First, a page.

Federal Reserve instructed to preserve documents
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APRIL 20, 2001

In a move being called "highly unusual," the investigator assigned to the trust fund lawsuit on Thursday ordered all Federal Reserve banks be instructed to preserve any documents related to the assets of an estimated 300,000 American Indians throughout the country.

The order comes just two days after Special Master Alan Balaran faulted the Federal Reserve for destroying trust fund records as recently as March. In a legal opinion, Balaran on Monday cited the fed for its "abysmal record" at preserving financial records.

Balaran said 29 out of 37 Federal Reserve banks reported destroying documents. Some banks have yet to respond to his request for information, he also said.

Yesterday's action marks the first time the banks have received explicit instructions not to destroy documents. The Departments of Treasury and Interior have been under similar orders since the beginning of the five-year-old case, but haven't always complied.

In August 1999, Judge Royce Lamberth fined the agencies $600,000 for failing to report that Treasury employees destroyed some 162 boxes of trust documents. Government lawyers attempted to cover the incident up.

By that time, then Treasury Secretary Robert Rubin, then Secretary Bruce Babbitt, and then Assistant Secretary Kevin Gover had been declared contempt of court for failing to produce key documents in the case.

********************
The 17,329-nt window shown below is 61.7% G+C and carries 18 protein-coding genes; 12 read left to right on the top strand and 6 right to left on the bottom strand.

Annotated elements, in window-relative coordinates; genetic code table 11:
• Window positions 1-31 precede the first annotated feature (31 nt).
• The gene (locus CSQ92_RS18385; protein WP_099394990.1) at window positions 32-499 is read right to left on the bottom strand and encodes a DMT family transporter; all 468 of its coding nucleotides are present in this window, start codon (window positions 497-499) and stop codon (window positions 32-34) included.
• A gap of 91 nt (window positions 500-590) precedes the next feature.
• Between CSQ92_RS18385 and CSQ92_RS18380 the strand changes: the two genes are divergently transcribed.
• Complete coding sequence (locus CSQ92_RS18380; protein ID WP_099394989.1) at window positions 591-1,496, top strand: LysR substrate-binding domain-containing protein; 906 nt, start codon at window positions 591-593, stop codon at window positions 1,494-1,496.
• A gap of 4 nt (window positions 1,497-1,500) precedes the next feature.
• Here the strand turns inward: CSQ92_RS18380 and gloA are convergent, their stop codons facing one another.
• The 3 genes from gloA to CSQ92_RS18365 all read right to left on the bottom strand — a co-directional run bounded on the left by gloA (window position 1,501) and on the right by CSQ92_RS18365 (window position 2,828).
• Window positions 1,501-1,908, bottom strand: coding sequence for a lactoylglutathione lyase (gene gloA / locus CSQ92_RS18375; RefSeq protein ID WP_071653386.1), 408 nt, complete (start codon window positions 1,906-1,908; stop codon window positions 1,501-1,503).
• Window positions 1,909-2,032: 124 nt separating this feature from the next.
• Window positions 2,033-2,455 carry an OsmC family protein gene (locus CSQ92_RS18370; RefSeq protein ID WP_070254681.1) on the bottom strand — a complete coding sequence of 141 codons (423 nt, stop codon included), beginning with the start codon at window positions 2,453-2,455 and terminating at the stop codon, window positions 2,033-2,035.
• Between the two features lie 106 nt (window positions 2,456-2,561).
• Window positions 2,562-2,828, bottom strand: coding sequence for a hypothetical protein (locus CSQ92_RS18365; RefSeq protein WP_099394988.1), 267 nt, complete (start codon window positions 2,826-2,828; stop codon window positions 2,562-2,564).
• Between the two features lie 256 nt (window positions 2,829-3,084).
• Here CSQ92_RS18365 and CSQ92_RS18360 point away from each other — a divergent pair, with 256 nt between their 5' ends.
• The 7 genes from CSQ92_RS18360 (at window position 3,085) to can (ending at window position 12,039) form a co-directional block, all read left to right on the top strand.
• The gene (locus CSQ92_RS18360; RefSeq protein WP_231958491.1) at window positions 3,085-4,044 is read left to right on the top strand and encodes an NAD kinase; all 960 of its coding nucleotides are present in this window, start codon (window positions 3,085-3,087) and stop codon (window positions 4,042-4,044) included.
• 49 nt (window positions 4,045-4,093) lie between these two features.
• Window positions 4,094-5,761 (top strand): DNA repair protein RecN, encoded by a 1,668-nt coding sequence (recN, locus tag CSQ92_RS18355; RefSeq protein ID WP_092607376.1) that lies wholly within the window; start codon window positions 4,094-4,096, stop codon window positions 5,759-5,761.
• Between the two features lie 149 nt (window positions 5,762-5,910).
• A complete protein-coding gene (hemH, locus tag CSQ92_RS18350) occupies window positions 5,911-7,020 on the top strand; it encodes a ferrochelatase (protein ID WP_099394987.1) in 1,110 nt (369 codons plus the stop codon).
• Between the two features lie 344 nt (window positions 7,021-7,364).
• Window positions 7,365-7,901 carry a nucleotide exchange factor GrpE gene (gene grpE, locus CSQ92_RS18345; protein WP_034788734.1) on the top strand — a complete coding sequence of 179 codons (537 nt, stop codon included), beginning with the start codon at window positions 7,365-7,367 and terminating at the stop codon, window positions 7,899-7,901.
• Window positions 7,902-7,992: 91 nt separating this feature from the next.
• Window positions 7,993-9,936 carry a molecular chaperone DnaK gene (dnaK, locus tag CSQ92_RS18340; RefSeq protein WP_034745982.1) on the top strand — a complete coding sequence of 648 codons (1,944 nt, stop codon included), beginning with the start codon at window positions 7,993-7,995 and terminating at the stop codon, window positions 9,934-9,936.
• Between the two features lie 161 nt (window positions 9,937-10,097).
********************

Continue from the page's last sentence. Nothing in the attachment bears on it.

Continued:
Yet numerous reports of destruction have continued to stain the government's record since then. Balaran is currently conducting investigations into a number of the incidents.

With regards to the Federal Reserve, the Treasury was able to escape direct blame by convincing Balaran officials had no control over actions taken by bank employees. But that won't necessarily be the case in the future, as Balaran's order will hold the Treasury accountable for directing the Fed to preserve any records.

While the Federal Reserve provides services to the Treasury, it is not a party to the Cobell lawsuit. The Federal Reserve is the central banking system of the US government but is not an agency of the Treasury, who has a trust responsibility to account holders.

Yesterday's order will be in effect for 60 days, during which time the Federal Reserve must obtain written approval before destroying any trust related documents. Once the two months are up, Balaran may extend the order.

The plaintiffs in the case, led by Blackfeet Nation of Montana banker Elouise Cobell, said the level of oversight was "highly unusual."

Relevant Links:
Federal Reserve -
Department of Treasury -
Trust Management Improvement Project -
Indian Trust: Cobell v. Norton -

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